It's funny how the memory goes - as in fades away in bits and pieces. My grandson remembers lots of things, his mind is like a sponge. He'll come over to my place, find an egg cup mixed in with his toys, and head right to the kitchen cupboard it's supposed to be in. My daughter was like that too as she grew up, if we were looking for something we'd check with her and she would immediately remember seeing it on the third shelf of the wall unit, or in the garage, or where ever. Since we all tended to drop things in random places, it was a useful skill to have in a family.
But as we get older things fade, we get little gaps here and there. I think of memory like Post-its in the mind, we carefully write all these facts down and arrange them together in related groups, adding coloured strings between related events, and it all looks very nice in there and works just fine for years. Then as we age, the glue that binds our thoughts dries up and the Post-its start to fall one by one to the floor. At first we pick them up and stick them back up, but they keep on falling. And we don't always remember where they've dropped from. When we were younger we must have used better glue, or maybe thumb-tacks to hold the memories there, the older ones seem to stick up better - we can remember our grade 4 teacher's name, but forget we had a luncheon meeting this week. In some places we're left with just one end of the string, we follow it back and are surprised by the intensity of a memory, isolated on it's own, without any context around it. It's like looking for something in old boxes of treasures in the attic, finding a forgotten love letter or photo, and getting lost in the moment, forgetting for a bit what we were looking for in the first place. We can also try to re- arrange these memory scraps on a table in our mind, like a year-end gathering of bills and receipts, but we're like an old house as we age, with cracks and creaks, a bit of sagging, blocked plumbing, the occasional leaks - and drafts, blowing those scraps around.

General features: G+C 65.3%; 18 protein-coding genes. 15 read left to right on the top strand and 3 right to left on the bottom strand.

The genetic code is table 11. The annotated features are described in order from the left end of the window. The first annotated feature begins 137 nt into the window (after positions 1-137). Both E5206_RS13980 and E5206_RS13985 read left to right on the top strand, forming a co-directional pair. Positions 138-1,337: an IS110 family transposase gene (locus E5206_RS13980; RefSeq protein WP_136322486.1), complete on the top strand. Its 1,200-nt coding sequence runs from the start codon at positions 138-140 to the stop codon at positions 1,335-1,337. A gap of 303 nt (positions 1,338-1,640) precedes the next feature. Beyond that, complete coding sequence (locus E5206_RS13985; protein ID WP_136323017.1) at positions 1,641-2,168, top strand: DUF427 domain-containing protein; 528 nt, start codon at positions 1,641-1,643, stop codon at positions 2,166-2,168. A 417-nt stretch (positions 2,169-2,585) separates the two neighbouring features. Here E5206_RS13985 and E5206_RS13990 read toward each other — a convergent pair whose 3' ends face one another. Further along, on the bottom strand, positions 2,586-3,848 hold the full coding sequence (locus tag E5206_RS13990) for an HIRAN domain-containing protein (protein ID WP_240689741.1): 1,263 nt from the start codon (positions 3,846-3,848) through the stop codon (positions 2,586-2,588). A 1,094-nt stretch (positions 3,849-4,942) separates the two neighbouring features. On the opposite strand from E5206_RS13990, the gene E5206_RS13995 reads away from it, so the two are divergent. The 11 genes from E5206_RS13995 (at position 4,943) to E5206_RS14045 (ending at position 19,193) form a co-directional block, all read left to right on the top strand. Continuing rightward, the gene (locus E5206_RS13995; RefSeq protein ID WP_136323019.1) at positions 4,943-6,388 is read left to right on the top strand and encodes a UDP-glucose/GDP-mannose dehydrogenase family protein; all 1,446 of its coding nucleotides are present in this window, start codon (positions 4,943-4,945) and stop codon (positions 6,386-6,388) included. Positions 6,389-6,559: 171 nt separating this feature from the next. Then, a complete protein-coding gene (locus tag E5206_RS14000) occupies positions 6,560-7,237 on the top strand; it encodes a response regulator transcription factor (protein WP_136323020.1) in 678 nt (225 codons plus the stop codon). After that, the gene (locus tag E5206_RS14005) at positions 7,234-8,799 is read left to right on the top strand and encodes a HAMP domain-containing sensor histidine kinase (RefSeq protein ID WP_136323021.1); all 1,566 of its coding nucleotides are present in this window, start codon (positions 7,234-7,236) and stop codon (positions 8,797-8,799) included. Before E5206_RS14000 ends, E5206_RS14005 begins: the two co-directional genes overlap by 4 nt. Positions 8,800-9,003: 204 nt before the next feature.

There is hope for us boomers though, as we have lots of toys to help us remember things - calendars and reminders on our iPods and PC's, pop-ups telling us it's time for the annual checkup (us or the car), or it's a freind's birthday, or we've a hot date with someone. Darn, if only we could remember who the date was with.
I've browsed online for some relate links on this, here are some interesting ones:
- smoking pot may increase memory, according to a G&M article - supposedly it promoted the creation of new neurons in rat's brains
- another article of their's says "exposure to bisphenol A, the hormonally active chemical used to make the linings of most tin cans and hard plastic bottles, may be able to alter brain function, impairing the ability to learn and remember, according to a new study by researchers from Canada and the United States." So for us that had plastic baby bottles, and then smoked dope, the net memory effect may even out.
- there are many products marketed to improve memory, or at least slow it's loss - including one that combines an exercise bike with computer games. But this article says you can get the same benefit by doing some crossword puzzles.